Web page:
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Hundreds of volunteer bailiffs to take part in Close Season crackdown on illegal fishing

05.03.19

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Trained volunteer bailiffs will be patrolling the country’s rivers this coming close season for what will be one of the biggest crackdowns on illegal fishing and fish poaching.

Operation CLAMPDOWN 7, a joint initiative involving the Angling Trust, the Environment Agency and scores of police forces, begins on March 15 and will see volunteers keep watch on waters throughout the coarse fishing close season which runs until June 15.

There are now over 400 volunteer bailiffs operating in the six English regions – North East, North West, Midlands, East, South East and South West – and that number will be increasing throughout the close season as new volunteers are inducted into this highly successful initiative.

The volunteers are part of the Angling Trust’s Voluntary Bailiff Service, run in partnership with the Environment Agency and funded through fishing licence income.

Operation CLAMPDOWN 7 volunteers will be patrolling their local rivers and reporting any suspect activity to the Environment Agency and police if witnessing offences of illegal fishing during the close season on relevant waterways. The maximum fine for fishing illegally during the close season is £50,000 upon conviction.

During the 2018 close season, volunteer bailiffs carried out 3,066 patrols totalling 6,555 hours, including 30 with the police and 41 with the Environment Agency, reporting 145 close season and other illegal incidents.

Environment Agency Fisheries Manager Graeme Storey said: “As part of Operation CLAMPDOWN in 2019, Environment Agency Enforcement Officers are planning hundreds of close season patrols. The message is simple: don’t risk a fine and a criminal conviction. During last year’s coarse fish close season campaign we recorded 252 offences. We welcome the support of the Angling Trust volunteer bailiffs acting as a network of eyes and ears, helping to provide the intelligence that drives this campaign.”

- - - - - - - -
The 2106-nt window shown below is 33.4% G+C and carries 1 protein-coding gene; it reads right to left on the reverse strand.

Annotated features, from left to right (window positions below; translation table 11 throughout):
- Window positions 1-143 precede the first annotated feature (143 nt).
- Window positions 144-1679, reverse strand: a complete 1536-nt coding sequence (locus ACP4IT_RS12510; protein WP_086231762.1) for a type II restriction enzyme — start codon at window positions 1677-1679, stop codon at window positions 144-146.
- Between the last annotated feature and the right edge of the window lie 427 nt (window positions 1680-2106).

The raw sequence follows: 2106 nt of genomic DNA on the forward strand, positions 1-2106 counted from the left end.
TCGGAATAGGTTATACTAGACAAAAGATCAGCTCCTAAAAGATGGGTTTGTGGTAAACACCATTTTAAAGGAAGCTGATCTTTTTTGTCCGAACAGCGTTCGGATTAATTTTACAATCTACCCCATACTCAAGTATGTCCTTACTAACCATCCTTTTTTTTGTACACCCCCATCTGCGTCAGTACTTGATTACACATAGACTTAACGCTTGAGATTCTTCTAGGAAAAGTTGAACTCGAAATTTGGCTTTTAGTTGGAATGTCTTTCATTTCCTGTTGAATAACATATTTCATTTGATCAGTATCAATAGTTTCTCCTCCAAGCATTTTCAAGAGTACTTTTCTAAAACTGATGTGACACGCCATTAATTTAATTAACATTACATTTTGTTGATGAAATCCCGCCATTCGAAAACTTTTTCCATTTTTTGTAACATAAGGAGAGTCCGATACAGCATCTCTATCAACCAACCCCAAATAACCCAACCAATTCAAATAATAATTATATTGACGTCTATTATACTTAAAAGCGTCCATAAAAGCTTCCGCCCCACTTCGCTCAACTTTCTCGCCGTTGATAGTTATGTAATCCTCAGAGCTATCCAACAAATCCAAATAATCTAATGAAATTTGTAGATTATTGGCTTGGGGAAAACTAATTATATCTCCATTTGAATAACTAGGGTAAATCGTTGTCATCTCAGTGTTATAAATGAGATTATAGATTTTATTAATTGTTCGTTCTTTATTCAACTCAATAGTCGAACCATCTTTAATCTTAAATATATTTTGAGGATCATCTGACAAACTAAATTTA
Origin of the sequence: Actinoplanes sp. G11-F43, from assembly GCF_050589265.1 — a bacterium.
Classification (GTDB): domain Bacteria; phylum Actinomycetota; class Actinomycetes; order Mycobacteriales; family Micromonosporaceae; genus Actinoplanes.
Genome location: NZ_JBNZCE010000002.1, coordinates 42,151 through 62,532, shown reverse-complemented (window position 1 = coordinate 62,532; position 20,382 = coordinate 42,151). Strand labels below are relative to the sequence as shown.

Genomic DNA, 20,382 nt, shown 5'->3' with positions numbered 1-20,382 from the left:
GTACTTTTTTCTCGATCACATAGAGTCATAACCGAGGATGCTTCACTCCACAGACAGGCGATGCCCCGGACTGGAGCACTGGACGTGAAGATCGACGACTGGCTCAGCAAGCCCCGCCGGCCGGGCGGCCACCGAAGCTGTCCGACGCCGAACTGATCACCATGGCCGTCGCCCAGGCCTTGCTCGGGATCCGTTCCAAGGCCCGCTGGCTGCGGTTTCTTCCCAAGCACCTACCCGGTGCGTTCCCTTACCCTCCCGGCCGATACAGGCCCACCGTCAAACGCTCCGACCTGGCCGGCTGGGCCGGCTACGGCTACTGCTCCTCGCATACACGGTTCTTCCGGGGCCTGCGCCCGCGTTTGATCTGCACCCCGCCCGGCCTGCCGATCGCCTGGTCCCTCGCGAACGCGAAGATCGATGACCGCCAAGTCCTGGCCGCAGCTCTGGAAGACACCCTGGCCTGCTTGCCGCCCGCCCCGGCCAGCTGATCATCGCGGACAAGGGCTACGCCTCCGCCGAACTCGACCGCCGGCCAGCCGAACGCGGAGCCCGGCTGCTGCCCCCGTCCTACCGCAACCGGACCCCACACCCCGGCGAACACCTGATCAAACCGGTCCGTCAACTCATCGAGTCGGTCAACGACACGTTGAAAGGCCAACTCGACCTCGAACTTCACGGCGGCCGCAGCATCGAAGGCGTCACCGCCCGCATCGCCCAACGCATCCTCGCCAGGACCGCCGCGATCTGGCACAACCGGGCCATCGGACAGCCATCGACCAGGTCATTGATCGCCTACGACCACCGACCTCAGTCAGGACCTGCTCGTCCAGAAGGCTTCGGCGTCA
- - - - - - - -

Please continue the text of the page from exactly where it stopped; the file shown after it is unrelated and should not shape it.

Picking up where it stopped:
Dilip Sarkar MBE, Angling Trust National Enforcement Manager and a retired West Mercia Police officer, said: “This annual multi-agency operation is an important one, providing an ideal opportunity for all partners to work together to protect fish and fisheries. Our volunteers are trained to report incidents and information to a high evidential standard, contributing to the intelligence-led system of modern-day policing. They are essential to this process and we are grateful to each and every one.”

There are still plenty of opportunities to wet a line for coarse fish whilst rivers and streams are off limits. The majority of stillwaters and canals will be open and anglers should check local byelaws for the list of sites included within the statutory close season. All full licences now run for 365 days from purchase and anglers should make sure they know when theirs expires.

The Voluntary Bailiff Service is currently recruiting throughout England (except South East region) in readiness for mandatory induction and training days being run this spring. Anyone wishing to apply should contact karen.sarkar@anglingtrust.net.

Further information on the Voluntary Bailiff Service can be found HERE

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